Summary: In this sermon, we look to one of the greatest texts in the Scripture and discover how Isaiah’s encounter with a holy God must become ours.
The Divine Fire of the Holy Lord
Introduction: The perils of idealistic youth.
When I was a young preaching student I was full of zeal for serving the Lord. The problem was is that I was also full of pride. I remember a particular song that I really identified with by Rebecca St. James called “Here I Am.” Here are the lyrics.
God asks the question, "Whom shall I send?"
Now what will we answer? Will we go and do as he says?
All that he wants is a heart, ready, willing and waiting
Here I am (chorus)
I surrender my life to the use of your plan
Here I am
I will do as you say I will go where you send
Here I am (end chorus)
Jesus commanded us "Go and tell the good news"
For the harvest is many but the workers are so few
All that he wants is a heart, believing, serving and loving him
Lord I give myself to you, my God I trust you
Lord, tell me your ways, show me how to live
Guide me in your truth and teach me my God, my Savior
chorus and repeat
You probably recognize that verse. Isaiah said “Here Am I; send me!” That was me! I was willing to go and do anything. The problem was I had not been where Isaiah had been to get to that point. It was all about me! Isaiah had a vision where he learned his total worthlessness before the Holy Lord. It was only after he came in contact with the divine fire of the Holy Lord that he was ready to say the words that I said in youthful pride. Today, we turn our eyes to the vision of Isaiah in 742 BC (read rext).
Move 1: I’ve seen the Lord!
1. Isaiah the prophet.
Isaiah was probably about 20 the year that King Uzziah died. Isaiah was apparently in the service of the temple, and so we have every reason to believe that he was filled with that idealistic fervor. He already served God. He was better than many of those immoral Judeans, and certainly better than those backsliding northern Israelites. God was surely pleased with him. It is safe to assume that Isaiah was a big fan of King Uzziah. We don’t know if he had the vision prior to his death or after, just that it was in the same year. But Isaiah would’ve known that his death was imminent. Though a righteous king most of his life, Uzziah became filled with pride and attempted to make sacrifices in the temple, though he was not a Levite. God struck Uzziah with leprosy, so began the slow demise of his 52 year reign. But it was an unforgettable reign! The borders were expanded. Commerce was flowing. The military was strong! As his death approached Isaiah and others surely wondered what would happen at the loss of their great king. So, this is the Isaiah that steps into the temple on that fateful day.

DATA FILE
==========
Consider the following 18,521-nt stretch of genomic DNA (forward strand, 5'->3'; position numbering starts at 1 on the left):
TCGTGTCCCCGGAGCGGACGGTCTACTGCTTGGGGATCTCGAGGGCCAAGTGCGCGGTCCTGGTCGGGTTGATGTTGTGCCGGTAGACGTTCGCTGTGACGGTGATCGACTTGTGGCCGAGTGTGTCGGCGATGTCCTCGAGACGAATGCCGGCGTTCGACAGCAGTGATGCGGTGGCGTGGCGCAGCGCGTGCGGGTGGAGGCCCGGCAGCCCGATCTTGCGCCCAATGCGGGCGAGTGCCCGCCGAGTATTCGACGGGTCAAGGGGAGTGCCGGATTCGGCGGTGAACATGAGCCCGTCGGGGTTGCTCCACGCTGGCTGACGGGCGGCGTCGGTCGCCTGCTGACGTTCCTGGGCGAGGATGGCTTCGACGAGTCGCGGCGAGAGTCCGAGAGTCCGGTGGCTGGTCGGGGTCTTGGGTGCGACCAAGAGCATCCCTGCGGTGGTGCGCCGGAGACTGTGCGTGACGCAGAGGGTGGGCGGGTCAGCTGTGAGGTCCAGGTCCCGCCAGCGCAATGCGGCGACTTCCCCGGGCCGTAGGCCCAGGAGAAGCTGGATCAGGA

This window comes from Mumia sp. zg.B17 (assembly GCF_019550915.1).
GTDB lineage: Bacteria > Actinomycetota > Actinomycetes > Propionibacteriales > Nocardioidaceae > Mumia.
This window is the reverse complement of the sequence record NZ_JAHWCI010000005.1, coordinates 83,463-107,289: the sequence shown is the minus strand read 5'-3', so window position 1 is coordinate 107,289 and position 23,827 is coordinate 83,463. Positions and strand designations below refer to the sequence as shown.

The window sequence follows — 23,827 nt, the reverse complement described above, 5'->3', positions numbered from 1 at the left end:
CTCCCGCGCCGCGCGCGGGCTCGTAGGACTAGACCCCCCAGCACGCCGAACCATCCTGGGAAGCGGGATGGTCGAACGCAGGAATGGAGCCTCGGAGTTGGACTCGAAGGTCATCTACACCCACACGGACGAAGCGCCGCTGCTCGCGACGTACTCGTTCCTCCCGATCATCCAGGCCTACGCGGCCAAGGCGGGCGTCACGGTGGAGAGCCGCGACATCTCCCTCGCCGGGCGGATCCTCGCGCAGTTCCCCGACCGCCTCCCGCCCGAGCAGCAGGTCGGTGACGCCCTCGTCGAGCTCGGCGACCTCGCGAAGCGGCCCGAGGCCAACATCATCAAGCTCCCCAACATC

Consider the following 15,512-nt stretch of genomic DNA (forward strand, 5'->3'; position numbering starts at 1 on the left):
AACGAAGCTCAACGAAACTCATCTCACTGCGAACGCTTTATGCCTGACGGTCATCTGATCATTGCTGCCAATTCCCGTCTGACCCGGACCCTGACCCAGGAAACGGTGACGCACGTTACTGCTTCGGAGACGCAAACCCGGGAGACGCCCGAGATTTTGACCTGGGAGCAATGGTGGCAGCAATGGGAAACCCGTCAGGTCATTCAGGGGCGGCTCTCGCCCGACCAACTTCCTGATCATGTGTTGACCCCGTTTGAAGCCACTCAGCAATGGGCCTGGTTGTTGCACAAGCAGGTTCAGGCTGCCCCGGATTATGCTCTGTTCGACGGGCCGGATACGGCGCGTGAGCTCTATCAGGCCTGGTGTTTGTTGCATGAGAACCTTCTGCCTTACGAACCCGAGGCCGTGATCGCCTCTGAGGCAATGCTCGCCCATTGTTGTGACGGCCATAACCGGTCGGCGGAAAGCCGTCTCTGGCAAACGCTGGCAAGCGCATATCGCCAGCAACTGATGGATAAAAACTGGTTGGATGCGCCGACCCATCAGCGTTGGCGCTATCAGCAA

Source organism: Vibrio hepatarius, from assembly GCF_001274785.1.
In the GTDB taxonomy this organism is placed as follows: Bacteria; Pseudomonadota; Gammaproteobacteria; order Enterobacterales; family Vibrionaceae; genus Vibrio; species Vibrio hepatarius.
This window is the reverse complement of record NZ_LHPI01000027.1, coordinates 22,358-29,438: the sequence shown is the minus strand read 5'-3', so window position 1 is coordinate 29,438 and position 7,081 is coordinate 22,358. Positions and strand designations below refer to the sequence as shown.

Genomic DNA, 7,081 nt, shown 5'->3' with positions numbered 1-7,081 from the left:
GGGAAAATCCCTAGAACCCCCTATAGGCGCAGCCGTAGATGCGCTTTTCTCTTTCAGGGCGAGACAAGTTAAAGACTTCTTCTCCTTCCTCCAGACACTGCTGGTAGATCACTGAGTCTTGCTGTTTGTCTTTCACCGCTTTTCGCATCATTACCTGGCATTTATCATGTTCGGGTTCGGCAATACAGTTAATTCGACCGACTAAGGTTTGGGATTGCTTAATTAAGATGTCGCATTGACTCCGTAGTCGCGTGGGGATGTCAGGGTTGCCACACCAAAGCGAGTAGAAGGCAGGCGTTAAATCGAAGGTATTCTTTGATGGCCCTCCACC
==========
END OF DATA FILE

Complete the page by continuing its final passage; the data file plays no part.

2. The vision.
It is hard to imagine what Isaiah saw. Ex. 33:20 tells us that no one can see God and live. That only makes the vision more horrifying. Yet at least in a vision, Isaiah is able to see God in some form. He sees his Adonai. His Lord and Master. The throne is likely the cherubim (angels with wings touching forming a seat to represent the throne of God) on top of the Ark of the Covenant. That he is “high and lofty (NIV exalted)” describes his majesty and his stature, as does the idea of the “hem of his robe filled the whole temple.” The picture this paints for us is a vision of an overwhelming glory and presence of God that fills the entire space of the temple. But that’s not all. The seraphim are literally “the burning ones.” We don’t know what they looked like, but they were blazing angelic attendants, and we don’t know how many. The glory of the Lord is so overwhelming that they not only cover their face, but their feet, and they flew with their other two wings. I don’t care how brave you think you are; there is no way you could witness this manifestation of God and not be absolutely frozen in holy terror. But there’s more!